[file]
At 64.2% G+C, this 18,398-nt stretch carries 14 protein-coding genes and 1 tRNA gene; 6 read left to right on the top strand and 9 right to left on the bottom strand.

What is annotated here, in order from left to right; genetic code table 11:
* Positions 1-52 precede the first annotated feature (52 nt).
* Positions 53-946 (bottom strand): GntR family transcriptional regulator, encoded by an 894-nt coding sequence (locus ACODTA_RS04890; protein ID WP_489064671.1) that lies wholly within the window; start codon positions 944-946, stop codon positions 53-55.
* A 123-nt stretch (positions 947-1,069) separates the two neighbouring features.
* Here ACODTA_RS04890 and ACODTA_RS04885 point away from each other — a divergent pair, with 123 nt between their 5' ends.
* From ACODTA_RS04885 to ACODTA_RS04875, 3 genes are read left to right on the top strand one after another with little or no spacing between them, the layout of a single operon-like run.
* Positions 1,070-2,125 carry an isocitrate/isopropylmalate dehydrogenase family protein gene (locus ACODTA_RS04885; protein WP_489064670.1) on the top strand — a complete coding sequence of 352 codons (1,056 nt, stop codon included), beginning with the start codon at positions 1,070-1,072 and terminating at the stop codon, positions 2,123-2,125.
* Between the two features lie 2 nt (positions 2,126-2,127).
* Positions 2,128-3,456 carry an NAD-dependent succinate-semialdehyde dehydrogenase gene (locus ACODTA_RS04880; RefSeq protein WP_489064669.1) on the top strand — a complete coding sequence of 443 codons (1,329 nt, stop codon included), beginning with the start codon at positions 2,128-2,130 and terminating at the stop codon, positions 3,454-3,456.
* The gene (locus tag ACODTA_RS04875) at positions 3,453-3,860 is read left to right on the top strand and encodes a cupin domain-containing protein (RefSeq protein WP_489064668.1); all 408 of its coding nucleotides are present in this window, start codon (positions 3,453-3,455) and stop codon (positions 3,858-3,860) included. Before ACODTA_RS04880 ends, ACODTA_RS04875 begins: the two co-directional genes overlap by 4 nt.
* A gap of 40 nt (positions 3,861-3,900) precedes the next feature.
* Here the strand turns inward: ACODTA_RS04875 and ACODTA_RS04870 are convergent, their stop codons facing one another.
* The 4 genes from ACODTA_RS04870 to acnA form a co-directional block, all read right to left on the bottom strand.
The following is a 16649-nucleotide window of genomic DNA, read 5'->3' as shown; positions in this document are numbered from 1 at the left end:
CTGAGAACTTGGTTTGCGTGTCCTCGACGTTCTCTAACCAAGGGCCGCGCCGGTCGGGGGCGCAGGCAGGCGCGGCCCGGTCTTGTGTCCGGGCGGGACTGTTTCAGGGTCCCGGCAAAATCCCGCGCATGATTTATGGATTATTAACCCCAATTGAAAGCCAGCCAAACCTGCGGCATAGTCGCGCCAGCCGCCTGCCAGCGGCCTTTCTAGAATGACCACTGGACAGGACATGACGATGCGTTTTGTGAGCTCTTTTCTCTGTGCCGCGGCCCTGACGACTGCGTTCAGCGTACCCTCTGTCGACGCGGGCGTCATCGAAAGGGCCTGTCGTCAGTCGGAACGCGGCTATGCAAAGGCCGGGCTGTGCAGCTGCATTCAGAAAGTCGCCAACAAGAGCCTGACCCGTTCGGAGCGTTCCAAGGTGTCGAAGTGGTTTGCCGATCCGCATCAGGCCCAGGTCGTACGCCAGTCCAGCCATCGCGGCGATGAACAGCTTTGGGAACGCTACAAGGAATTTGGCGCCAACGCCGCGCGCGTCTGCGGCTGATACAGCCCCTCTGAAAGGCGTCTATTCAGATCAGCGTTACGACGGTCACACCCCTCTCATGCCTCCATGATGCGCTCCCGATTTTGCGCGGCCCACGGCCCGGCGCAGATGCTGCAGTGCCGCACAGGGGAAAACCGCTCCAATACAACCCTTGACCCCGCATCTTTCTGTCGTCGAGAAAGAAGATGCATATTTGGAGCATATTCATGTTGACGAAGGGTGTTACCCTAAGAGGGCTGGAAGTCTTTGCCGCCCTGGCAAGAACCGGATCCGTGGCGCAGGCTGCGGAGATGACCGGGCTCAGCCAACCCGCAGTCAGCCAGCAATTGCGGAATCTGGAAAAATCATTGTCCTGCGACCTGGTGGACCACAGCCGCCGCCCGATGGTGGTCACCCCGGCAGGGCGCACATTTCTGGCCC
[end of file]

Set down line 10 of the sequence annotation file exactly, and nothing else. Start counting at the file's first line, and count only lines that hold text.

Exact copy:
* Positions 2,128-3,456 carry an NAD-dependent succinate-semialdehyde dehydrogenase gene (locus ACODTA_RS04880; RefSeq protein WP_489064669.1) on the top strand — a complete coding sequence of 443 codons (1,329 nt, stop codon included), beginning with the start codon at positions 2,128-2,130 and terminating at the stop codon, positions 3,454-3,456.